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The Oil and Mining Tax Review Is Back Off Again Here

If you're doing resource business in one spot on the planet this week, you can rest a little easier.


The sector here had been thrown into uncertainty last week. After the tax department, Tanzania Revenue Authority, said it would conduct a review of mining and oil and gas contracts. Aimed at potentially grabbing a higher share of project revenues.

The announcement from the Authority had indeed been unsettling. Suggesting that the Tanzanian government might look to "renegotiate" resource contracts. Raising the possibility of some unfavourable shifts in fiscal terms, in order to "secure for the country an enhanced and fair share from the extraction of non-renewable natural resource."

But the Authority said this week that it has now changed its mind. Finding that the tax review is unnecessary--and could duplicate work being done by the Energy and Minerals Ministry in changing fiscal terms for mining and petroleum.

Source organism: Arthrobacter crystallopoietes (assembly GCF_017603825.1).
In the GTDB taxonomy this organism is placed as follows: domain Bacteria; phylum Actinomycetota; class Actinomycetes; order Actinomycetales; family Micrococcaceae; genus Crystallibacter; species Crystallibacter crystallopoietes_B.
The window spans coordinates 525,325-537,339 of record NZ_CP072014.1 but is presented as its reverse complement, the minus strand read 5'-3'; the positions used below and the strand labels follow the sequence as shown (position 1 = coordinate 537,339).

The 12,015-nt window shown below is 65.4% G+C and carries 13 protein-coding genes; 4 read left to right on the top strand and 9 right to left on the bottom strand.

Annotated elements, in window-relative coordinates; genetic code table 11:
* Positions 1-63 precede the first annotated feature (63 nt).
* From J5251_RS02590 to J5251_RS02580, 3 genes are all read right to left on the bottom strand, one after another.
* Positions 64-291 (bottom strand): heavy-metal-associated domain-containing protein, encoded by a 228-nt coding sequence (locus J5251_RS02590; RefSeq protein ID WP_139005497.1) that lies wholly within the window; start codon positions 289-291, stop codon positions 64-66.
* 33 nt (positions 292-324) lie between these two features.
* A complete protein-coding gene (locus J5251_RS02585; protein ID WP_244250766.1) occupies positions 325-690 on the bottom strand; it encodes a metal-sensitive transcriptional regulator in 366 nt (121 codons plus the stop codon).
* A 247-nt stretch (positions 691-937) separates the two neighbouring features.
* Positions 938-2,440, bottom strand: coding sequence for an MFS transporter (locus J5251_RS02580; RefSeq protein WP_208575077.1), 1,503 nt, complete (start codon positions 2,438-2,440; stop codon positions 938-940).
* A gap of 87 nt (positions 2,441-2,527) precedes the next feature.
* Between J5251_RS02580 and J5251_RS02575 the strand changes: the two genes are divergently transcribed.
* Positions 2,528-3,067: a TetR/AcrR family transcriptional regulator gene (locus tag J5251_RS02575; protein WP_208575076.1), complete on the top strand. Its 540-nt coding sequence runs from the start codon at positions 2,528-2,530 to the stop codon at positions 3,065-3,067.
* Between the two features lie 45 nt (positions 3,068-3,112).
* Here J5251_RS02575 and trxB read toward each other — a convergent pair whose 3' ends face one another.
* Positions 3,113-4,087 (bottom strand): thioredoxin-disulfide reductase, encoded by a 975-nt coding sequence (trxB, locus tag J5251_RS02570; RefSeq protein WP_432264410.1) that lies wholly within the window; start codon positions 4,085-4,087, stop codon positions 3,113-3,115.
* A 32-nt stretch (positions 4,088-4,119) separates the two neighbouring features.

This relaxation from the taxman is obviously a relief. Especially for developers in Tanzania's high-growth natural gas sector. Where plans for multi-billion dollar liquefied natural gas development fed from offshore fields have recently attracted billions in investment from places like Asia.

But, as mentioned above, the resource sector here is not out of the woods yet. With the Energy and Minerals Ministry review of contracts still apparently going ahead.

This raises the possibility that terms for agreements like petroleum production sharing contracts could be revised. With all reports suggesting that the government will look for ways to take a bigger stake of the wealth generated from these projects.

Given the potentially-large scale of a sector like LNG here, such changes might be bearable. But it's going to be a balancing act. In May, for example, a Tanzanian oil and gas licensing round drew bids for only four of the eight blocks offered. Suggesting that investors may be getting skittish over the fiscal uncertainty here.

We'll see what eventually gets decided on this key fiscal regime. And who's interested in projects afterward.

Here's to the right balance,

Dave Forest

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